Scott Brown in New York Magazine:

That Beautiful Laugh (at the Club at LaMaMa)
Orlando Pabotoy’s out-of-a-suitcase clown show features Alan Tudyk, a talented character actor and expert shaper of doofuses, best known for his work on Firefly and Suburgatory. Flanking him are Julia Ogilvie and the beguilingly odd Carlton Ward. Together, they play three red-nosed stooges striving to bring laughter back to a world that’s lost it. They do this in straightforward clown fashion: with deft physical comedy (Ward’s “dahn-gerous” stunts are especially appealing/appalling), poor theater, and poignant foibles. (When a tiny, fragile red egg appears as a supporting character, hold your breath: Tudyk is properly renowned as a jerker of tears.) At 70 minutes, this winning little wisp of a late-night show is exactly the right size for the Club its nested in. Nerdy bachelorette parties, of the sort that prize well-won tears over midori sours and clown-noses over banana hammocks: Check this one out.

A more negative take on the show from the blog, That Sounds Cool:

Theater: That Beautiful Laugh
I think I've figured out why some people are afraid of clowns: it's because they're kids who have never grown up. It can be a little frightening to see adults so recklessly free, so literally lost in their own world; what is excusable in children as an exploratory, exhilarating phase is, all grown up, is almost menacingly silly. (Inane is only a letter removed from insane.) This is worth noting not because Orlando Pabotoy's clown show, That Beautiful Laugh, nor his talented performers, are bad -- they are quite good! -- but because the looseness of the affair provokes a certain tension, even at La MaMa: they might do anything to get a laugh!

Over the course of slightly more than an hour, we'll join the brave yet comparatively incompetent Flan (Alan Tudyk), shy yet physically dominant Ian (Carlton Ward), and deliberate yet excitable Darla Waffles Something (Julia Ogilvie) as they show off their comic repertoire to an unborn egg, hoping to make it fly, either through physical or levit(y)ational means. There's a dance with stilts, and a creepy shadow-puppet song about the "Scary City," plus a "rule of threes" series of performances that include Flan's cryptic non-act (that may actually be fairly impressive); Darla's nonsensical "feats," like attempting to yo-yo with one's mouth; and Ian's "DAHN-gerous" arsenal of the everyday: a clothes hangar, plastic bag, and hula hoop -- kids, do not try this at home!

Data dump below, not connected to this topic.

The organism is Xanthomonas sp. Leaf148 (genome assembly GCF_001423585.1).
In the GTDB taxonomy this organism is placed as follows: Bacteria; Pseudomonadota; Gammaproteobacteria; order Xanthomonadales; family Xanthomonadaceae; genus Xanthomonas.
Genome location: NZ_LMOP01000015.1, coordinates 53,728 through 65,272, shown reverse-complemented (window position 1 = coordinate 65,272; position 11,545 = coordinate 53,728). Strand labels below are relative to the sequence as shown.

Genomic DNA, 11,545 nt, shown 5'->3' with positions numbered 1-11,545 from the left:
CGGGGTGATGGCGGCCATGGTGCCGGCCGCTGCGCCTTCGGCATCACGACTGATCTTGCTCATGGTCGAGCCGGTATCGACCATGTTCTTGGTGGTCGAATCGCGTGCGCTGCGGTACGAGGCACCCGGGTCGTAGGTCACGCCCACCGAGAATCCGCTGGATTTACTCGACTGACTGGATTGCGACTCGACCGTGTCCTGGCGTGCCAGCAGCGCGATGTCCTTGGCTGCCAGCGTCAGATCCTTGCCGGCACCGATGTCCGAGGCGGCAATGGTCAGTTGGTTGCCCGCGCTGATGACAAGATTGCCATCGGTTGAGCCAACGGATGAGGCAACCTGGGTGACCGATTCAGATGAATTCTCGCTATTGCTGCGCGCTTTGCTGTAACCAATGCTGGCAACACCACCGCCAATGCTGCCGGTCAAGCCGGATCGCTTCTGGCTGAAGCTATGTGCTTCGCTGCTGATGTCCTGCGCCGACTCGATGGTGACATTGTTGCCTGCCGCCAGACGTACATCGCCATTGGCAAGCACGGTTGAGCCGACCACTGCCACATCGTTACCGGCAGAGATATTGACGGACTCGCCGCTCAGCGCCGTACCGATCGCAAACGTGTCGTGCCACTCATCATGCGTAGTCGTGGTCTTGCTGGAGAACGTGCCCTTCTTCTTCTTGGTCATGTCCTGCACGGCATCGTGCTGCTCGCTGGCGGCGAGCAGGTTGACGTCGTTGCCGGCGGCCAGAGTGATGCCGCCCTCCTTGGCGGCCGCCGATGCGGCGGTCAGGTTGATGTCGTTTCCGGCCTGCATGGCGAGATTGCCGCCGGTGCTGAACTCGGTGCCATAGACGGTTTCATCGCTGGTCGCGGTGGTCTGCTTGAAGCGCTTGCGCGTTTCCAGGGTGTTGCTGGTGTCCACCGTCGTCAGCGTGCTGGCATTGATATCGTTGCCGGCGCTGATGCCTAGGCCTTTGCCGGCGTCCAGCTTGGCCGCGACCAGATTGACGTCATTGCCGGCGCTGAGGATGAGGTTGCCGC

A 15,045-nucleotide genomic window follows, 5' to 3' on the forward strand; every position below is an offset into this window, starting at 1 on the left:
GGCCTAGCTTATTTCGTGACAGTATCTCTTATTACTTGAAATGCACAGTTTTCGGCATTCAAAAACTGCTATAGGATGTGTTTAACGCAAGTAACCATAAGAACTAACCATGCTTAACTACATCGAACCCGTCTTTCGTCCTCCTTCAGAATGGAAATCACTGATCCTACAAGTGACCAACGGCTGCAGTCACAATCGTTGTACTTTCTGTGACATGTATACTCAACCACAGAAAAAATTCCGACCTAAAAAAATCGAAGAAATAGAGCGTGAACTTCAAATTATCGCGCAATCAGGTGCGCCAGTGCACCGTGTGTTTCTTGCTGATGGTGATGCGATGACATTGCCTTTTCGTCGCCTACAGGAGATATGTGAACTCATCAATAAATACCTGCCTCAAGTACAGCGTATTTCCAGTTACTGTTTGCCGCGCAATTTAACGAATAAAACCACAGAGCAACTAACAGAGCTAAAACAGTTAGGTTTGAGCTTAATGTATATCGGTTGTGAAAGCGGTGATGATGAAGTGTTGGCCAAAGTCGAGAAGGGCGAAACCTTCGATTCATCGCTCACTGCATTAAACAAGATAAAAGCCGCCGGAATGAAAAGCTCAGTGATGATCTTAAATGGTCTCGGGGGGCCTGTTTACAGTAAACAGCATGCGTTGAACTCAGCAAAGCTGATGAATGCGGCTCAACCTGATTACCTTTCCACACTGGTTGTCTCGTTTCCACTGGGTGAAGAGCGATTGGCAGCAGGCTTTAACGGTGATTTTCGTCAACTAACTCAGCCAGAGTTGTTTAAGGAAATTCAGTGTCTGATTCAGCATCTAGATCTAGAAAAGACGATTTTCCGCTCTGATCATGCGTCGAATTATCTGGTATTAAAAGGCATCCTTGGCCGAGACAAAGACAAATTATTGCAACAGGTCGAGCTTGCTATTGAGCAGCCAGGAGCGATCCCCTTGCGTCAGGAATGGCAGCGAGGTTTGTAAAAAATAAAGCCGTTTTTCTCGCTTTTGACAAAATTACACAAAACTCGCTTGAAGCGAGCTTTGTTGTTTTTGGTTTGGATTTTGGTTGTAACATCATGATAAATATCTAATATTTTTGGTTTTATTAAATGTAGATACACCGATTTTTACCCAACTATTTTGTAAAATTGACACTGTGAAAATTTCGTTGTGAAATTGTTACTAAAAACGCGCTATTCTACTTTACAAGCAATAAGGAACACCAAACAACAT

Still, one wishes That Beautiful Laugh had set the bar a bit higher; the production, like Scott Tedmon-Jones's pull-curtain set, is somewhat primitive, and while there's charm in building something from a ragtag nothingness, it's a wearying sort. According to Flan's fairy-tale prologue, the goal is to restore true laughs to a land that has forgotten them (it still has squiggly, nervous, and Santa ones, to name a few), and yet the show seems happy -- if the final sequence is any indication -- to conjure up and bottle any old laugh. To this end, there's a lot of cheap humor and a lack of developed running gags and/or punchlines: it's what you'd expect of children playing at dress-up, not of adults playing at comedy.

And what did I think?? Somewhat mixed. Maybe I'm jaded, maybe I've seen too much clown and variety work. For example, that coat hanger bit, which inspired the opening line of the Times review: “It’s hard to imagine anything funnier on a New York stage right now than a man struggling to stuff his body through a clothes hanger.” Well, I could sure imagine it because I saw the Norwegian contortionist Captain Frodo do a similar but far more developed and funnier version of this with two tennis rackets while performing with La Clique. But that was in Paris not New York, though the Times might not have noticed had it been in, say, Brooklyn. And in Brooklyn and elsewhere you can see clown shows just as good as this one that the broader public never hears about. But don't get me wrong, I do think this could be a great show, but the bits, the characters, and the overarching theme are all seriously in need of development.